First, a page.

£14,000 tuition fees plan for two-year degree courses — our take
This article offers a short response to reports that universities in England will soon be able to offer two-year degree programmes, for which they will be able to charge students £14,000 per year in tuition fees. The proposals are outlined in a BBC article which can be accessed here.
Disguised under the wondrous garb of “increasing choice” for prospective students and opening up education for those from “disadvantaged backgrounds”, we consider the proposals for two-year degree programmes emblematic of all that is wrong with modern day higher education.
To reduce an undergraduate degree to just two years is to accept that universities are now no more than mere factories, churning out graduates into already saturated job markets, but not before condemning them into a lifetime of debt in the process.
We at Free Education Liverpool firmly believe that going to university should be a challenging but largely enjoyable experience through which one learns to think critically about the world around them. It should certainly not be a whirlwind of anxiety one aims to get through as quickly as possible in order to satisfy the labour market at the end of it. This is particularly important at a time when “many students are less happy and more anxious than the general population, including other young people” (Higher Education Policy Institute, 2016). It is difficult to see how the additional pressures fast-paced degree programmes will entail will aid this crisis in mental health on campuses.
Equally troubling is the reality that these proposals essentially ensure the creation of a two-tier education system — with those who can afford to live away from home for three years benefiting from a full degree programme, and those who can’t rushed through the system, while paying more in tuition fees for the privilege. Surely making education free and accessible to all whilst reintroducing grants for those that need support would be a more effective way of opening up education to those from disadvantaged backgrounds than a second-rate £28,000 programme supposedly created so students can “save a year’s living costs”.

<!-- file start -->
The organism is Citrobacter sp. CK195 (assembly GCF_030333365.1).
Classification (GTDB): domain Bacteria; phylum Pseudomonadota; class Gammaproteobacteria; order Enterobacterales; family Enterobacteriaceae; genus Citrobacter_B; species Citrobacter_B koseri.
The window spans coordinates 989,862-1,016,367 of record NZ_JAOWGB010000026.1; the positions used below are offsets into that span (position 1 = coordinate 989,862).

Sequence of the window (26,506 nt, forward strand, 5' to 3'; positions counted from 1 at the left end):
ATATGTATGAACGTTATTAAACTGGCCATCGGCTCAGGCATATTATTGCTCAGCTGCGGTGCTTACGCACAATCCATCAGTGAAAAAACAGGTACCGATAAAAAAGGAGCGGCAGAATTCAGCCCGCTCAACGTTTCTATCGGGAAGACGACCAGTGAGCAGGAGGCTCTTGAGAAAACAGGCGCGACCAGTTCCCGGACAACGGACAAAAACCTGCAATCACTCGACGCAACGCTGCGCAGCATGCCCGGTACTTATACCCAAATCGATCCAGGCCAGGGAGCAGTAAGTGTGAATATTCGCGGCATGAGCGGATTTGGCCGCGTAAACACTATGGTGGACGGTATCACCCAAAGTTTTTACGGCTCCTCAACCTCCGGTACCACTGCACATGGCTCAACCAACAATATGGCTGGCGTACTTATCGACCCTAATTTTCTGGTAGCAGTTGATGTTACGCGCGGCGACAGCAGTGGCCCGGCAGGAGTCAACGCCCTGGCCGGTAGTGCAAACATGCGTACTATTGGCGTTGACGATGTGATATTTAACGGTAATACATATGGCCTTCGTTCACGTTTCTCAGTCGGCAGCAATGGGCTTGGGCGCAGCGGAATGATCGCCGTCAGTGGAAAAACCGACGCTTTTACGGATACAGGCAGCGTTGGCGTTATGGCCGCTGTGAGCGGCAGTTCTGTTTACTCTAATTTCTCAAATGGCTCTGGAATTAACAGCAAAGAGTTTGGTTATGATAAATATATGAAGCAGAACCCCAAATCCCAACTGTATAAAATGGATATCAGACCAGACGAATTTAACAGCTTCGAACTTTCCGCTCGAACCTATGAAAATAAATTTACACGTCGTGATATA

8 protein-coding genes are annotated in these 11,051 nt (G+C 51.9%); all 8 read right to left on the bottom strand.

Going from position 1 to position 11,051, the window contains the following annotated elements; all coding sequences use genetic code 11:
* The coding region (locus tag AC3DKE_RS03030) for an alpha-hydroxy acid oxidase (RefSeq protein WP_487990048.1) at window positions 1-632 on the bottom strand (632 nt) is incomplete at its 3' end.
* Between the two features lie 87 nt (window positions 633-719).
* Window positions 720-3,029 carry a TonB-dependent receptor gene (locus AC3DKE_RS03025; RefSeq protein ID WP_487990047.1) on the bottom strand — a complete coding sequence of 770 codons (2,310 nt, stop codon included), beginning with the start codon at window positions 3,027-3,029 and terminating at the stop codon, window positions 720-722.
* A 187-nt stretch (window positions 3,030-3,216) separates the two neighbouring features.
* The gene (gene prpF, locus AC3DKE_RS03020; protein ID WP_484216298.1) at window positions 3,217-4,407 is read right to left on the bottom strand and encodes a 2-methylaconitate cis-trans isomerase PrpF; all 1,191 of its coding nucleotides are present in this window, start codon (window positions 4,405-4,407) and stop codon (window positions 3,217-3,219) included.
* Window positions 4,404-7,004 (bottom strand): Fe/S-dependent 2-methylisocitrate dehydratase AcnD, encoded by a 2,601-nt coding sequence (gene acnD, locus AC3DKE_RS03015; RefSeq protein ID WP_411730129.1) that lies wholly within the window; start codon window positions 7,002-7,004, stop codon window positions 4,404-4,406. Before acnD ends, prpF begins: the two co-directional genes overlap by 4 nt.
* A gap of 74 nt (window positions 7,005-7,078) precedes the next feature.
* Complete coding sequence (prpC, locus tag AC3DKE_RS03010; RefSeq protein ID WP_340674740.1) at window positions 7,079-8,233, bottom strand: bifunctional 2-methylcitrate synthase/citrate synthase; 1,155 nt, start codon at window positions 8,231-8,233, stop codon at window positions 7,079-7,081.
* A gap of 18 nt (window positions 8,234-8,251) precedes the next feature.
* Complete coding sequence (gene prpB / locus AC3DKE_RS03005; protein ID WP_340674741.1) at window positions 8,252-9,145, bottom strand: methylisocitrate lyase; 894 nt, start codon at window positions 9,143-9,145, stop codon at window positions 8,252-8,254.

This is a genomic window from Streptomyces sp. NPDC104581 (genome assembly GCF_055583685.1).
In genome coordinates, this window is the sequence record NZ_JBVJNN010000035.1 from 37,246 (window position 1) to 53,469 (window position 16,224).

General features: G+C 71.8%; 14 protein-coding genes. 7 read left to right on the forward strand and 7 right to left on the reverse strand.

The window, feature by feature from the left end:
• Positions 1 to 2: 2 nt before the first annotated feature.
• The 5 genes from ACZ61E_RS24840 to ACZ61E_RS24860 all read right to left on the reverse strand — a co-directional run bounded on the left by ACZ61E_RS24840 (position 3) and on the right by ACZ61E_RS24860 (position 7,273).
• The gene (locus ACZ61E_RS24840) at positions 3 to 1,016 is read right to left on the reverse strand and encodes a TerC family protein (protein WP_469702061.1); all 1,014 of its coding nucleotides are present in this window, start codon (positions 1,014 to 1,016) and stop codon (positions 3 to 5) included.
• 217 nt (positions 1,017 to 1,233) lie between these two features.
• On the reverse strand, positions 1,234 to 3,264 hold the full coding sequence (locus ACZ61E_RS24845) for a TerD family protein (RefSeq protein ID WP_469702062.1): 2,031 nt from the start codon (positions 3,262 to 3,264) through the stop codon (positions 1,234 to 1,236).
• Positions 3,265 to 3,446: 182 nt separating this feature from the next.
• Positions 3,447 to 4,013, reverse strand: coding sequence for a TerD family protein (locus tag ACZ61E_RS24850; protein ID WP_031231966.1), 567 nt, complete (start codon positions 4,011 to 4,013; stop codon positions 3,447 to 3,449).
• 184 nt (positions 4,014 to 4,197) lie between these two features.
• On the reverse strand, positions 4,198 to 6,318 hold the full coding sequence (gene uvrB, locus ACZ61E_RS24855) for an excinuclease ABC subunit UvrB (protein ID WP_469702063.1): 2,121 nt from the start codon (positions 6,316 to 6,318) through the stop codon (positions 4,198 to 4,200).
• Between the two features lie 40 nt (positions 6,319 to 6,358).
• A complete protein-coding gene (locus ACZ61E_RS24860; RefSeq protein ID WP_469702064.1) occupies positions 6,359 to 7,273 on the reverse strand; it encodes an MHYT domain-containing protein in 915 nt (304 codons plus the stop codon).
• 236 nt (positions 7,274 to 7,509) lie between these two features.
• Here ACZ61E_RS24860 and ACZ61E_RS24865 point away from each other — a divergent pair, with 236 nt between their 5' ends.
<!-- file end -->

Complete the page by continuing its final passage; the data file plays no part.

In response to arguments regarding “low contact hours” over the course of three-year degree programmes, rather than condensing the existing contact hours into a shorter time frame, would it not be more appropriate to consider the pressures already faced by academic staff in the “exhausting environment” of the neoliberal university (Mountz et al., 2015) and give thought to how departments can be resourced to allow more time for teaching and engagement with students?
There is certainly much to be concerned about regarding these proposals, and we firmly believe that they should be challenged whole-heartedly by all those who believe in decent education as a right, not a privilege.
Free Education Liverpool.
BBC News, 2016: £14,000 tuition fees plan for two-year degree courses, available at: http://www.bbc.co.uk/news/education-39076191
HEPI, 2016: Mental Health Paper, available at: http://www.hepi.ac.uk/2016/09/22/many-universities-need-triple-spending-mental-health-support-urgent-call-action-new-hepi-paper/
Mountz et al. 2015, For Slow Scholarship: A Feminist Politics of Resistance through Collective Action in the Neoliberal University, ACME: An International Journal for Critical Geographies, [S.l.], v. 14, n. 4, p. 1235–1259. ISSN 1492–9732. Available at: https://ojs.unbc.ca/index.php/acme/article/view/1058